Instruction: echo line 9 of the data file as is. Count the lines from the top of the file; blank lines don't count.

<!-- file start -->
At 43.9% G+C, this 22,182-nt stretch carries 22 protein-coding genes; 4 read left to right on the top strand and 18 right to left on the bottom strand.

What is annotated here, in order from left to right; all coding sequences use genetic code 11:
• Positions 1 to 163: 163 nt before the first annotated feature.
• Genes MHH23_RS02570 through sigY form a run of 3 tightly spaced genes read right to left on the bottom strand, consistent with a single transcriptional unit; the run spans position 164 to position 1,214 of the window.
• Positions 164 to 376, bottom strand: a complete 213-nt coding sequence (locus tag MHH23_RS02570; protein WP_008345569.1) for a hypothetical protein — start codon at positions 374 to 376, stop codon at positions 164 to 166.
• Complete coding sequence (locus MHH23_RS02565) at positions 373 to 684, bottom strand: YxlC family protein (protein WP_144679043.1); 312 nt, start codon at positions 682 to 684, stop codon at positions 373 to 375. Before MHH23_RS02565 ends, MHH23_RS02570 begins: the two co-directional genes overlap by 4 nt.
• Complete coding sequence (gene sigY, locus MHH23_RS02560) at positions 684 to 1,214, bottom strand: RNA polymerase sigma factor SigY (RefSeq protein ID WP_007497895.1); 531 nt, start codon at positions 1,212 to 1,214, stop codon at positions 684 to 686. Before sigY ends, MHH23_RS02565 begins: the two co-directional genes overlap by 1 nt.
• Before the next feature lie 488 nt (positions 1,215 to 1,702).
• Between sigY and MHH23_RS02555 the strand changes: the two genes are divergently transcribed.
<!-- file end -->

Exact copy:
• Between sigY and MHH23_RS02555 the strand changes: the two genes are divergently transcribed.